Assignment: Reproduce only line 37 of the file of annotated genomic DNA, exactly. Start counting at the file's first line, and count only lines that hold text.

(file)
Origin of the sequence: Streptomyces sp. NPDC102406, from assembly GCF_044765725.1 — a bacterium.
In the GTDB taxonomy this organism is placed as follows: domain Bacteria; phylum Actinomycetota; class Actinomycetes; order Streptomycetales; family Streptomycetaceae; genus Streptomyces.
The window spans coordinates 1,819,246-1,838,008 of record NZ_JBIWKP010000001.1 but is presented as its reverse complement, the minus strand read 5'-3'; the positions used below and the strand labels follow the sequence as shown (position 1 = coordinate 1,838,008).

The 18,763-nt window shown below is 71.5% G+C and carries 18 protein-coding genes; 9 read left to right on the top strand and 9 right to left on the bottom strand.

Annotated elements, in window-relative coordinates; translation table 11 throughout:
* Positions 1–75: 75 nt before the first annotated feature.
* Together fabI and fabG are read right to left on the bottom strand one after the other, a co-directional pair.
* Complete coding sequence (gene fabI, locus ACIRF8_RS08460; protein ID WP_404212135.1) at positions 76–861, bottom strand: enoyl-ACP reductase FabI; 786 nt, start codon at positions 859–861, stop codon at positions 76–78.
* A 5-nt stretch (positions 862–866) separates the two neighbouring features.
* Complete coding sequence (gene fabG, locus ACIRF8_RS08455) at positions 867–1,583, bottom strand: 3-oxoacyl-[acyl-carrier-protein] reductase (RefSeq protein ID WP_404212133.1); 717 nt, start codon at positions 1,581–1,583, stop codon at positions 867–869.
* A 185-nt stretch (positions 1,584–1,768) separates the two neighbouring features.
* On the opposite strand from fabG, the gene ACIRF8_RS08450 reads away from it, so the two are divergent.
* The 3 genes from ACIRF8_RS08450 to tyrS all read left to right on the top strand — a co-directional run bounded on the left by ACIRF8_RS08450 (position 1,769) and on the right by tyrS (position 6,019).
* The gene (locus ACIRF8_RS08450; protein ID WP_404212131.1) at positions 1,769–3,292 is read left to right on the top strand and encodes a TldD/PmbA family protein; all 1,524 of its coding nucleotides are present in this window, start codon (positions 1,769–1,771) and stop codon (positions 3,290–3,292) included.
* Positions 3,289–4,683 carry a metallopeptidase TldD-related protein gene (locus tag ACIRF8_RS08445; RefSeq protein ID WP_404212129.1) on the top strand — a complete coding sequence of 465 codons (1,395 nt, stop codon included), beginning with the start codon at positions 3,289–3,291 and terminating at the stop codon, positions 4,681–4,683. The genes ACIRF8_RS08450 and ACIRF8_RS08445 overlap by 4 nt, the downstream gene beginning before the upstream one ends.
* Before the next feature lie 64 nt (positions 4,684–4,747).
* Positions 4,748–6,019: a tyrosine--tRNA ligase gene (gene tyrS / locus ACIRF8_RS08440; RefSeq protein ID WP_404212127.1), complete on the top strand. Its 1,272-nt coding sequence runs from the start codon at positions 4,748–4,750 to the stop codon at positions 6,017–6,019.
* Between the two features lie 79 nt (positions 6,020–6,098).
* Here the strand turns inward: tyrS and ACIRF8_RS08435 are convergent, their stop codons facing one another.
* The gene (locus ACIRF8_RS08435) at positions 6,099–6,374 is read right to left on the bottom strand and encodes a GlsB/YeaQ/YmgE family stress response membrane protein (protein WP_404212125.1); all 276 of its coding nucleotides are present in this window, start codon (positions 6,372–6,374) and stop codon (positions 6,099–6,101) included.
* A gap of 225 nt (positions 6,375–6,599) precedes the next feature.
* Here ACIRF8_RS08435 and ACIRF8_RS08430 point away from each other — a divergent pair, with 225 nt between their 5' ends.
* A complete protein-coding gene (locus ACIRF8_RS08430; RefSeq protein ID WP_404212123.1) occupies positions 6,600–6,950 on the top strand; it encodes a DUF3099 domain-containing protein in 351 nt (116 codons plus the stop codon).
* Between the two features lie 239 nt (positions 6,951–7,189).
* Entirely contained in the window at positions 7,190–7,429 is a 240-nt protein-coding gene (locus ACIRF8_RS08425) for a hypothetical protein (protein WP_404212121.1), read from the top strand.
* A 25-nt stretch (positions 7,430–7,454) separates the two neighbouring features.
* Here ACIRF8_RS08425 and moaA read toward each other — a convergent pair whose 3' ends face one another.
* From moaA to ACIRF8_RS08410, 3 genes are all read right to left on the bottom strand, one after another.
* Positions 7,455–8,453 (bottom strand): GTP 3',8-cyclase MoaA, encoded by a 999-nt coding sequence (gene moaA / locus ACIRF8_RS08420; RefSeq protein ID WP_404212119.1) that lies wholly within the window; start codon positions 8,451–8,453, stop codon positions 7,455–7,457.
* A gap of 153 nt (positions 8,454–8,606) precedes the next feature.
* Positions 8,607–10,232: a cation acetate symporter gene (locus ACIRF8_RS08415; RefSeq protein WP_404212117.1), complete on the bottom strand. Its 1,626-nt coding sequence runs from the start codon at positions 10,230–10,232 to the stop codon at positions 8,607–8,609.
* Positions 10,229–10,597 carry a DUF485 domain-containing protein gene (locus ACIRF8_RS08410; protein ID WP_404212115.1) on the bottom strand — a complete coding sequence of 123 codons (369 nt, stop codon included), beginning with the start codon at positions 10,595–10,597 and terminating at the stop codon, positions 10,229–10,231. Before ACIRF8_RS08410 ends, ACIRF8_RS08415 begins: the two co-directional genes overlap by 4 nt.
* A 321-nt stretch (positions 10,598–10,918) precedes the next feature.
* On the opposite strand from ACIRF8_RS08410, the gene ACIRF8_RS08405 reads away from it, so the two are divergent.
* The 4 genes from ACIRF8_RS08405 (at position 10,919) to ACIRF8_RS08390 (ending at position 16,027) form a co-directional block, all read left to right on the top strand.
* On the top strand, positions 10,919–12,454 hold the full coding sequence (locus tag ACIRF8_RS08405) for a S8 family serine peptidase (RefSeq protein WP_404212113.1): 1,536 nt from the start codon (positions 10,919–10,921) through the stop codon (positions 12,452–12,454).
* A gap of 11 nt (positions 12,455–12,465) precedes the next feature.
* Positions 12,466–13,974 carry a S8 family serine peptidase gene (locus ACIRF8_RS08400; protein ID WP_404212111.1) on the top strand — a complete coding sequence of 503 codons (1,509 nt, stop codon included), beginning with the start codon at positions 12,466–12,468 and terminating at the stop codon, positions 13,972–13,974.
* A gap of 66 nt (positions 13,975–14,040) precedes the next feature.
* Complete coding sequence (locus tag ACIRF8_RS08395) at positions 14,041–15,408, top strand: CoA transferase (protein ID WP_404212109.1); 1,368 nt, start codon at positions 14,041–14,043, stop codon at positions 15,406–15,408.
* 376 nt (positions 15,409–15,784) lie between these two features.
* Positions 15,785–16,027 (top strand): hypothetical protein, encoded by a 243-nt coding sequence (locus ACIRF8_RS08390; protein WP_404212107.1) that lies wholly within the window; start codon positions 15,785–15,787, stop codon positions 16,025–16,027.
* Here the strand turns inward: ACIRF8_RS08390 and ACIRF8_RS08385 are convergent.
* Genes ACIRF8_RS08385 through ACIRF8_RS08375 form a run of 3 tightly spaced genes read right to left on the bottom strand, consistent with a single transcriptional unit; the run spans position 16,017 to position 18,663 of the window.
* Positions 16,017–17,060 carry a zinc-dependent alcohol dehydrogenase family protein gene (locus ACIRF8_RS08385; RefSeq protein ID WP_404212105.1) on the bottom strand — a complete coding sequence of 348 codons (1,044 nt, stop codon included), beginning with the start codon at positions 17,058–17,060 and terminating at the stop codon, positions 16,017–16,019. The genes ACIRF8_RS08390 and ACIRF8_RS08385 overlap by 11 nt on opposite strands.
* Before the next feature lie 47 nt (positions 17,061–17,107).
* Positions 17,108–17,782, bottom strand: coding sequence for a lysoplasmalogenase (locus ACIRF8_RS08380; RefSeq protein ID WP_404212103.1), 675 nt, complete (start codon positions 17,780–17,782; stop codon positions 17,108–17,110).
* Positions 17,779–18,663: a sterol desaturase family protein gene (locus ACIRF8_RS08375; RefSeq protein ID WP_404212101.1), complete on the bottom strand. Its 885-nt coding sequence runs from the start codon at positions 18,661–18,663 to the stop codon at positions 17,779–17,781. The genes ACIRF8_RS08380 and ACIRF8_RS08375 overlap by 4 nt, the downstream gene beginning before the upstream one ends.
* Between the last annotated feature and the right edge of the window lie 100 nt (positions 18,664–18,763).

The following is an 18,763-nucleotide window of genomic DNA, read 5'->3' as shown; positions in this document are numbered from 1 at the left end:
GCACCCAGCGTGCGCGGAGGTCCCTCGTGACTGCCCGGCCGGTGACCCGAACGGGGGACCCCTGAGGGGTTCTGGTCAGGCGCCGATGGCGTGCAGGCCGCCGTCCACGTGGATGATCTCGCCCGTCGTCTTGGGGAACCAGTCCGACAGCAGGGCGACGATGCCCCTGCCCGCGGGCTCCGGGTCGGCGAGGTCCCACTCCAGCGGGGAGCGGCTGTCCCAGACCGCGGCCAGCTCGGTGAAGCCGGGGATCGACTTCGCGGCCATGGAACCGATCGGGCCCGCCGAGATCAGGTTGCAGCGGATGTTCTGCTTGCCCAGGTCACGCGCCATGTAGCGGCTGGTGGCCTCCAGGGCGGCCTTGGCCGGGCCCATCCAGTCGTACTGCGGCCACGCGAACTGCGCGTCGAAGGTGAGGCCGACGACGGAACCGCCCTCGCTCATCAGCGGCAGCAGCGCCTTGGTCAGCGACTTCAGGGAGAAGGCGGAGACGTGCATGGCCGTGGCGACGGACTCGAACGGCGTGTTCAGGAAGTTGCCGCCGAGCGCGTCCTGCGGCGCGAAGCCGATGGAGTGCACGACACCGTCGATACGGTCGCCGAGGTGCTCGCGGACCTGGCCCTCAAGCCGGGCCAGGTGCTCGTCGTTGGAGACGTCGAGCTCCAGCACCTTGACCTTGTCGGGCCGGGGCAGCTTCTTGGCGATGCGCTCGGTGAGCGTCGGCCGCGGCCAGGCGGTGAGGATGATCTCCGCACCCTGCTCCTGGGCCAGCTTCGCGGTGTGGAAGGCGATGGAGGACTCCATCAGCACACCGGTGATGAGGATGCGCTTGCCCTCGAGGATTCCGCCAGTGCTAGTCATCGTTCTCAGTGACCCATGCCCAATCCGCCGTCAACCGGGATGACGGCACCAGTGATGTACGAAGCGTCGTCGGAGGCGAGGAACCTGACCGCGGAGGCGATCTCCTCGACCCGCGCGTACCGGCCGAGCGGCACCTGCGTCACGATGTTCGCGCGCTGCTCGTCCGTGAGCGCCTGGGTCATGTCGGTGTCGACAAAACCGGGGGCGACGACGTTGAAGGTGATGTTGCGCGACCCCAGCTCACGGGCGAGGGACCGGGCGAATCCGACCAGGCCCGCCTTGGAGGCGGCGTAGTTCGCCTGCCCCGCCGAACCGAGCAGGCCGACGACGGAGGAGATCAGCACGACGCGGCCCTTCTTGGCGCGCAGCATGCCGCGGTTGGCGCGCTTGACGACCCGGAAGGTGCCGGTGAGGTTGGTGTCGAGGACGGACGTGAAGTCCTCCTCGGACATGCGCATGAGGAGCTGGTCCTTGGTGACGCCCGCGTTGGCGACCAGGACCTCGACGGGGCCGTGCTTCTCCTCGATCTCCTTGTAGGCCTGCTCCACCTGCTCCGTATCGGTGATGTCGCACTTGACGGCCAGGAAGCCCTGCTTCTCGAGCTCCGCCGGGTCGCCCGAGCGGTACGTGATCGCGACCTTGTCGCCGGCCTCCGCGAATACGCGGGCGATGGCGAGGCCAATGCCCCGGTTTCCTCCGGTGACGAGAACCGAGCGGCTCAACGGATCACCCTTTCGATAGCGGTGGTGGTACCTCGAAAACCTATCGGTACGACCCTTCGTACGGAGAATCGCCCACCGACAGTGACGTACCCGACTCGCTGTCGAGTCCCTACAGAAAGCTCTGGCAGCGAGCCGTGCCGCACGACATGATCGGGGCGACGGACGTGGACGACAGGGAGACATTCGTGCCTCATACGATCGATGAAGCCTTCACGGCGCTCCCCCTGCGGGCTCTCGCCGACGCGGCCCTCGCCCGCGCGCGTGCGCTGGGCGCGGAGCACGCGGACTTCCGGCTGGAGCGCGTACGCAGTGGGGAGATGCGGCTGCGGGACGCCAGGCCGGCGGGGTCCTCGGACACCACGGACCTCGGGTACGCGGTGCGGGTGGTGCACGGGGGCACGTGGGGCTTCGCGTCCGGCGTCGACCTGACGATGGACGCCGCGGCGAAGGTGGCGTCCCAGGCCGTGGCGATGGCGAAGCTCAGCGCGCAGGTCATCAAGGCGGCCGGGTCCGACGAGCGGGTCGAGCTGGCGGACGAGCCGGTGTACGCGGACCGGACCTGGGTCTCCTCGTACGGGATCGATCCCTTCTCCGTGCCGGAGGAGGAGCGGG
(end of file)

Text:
* A gap of 11 nt (positions 12,455–12,465) precedes the next feature.